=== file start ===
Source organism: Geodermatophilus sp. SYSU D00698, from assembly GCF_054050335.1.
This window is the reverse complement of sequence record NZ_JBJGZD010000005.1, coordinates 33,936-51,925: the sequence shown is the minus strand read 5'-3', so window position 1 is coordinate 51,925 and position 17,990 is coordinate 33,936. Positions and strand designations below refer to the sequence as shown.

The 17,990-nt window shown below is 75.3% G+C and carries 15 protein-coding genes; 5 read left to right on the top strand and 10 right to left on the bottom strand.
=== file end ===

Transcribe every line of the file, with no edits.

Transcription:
Source organism: Geodermatophilus sp. SYSU D00698, from assembly GCF_054050335.1.
This window is the reverse complement of sequence record NZ_JBJGZD010000005.1, coordinates 33,936-51,925: the sequence shown is the minus strand read 5'-3', so window position 1 is coordinate 51,925 and position 17,990 is coordinate 33,936. Positions and strand designations below refer to the sequence as shown.

The 17,990-nt window shown below is 75.3% G+C and carries 15 protein-coding genes; 5 read left to right on the top strand and 10 right to left on the bottom strand.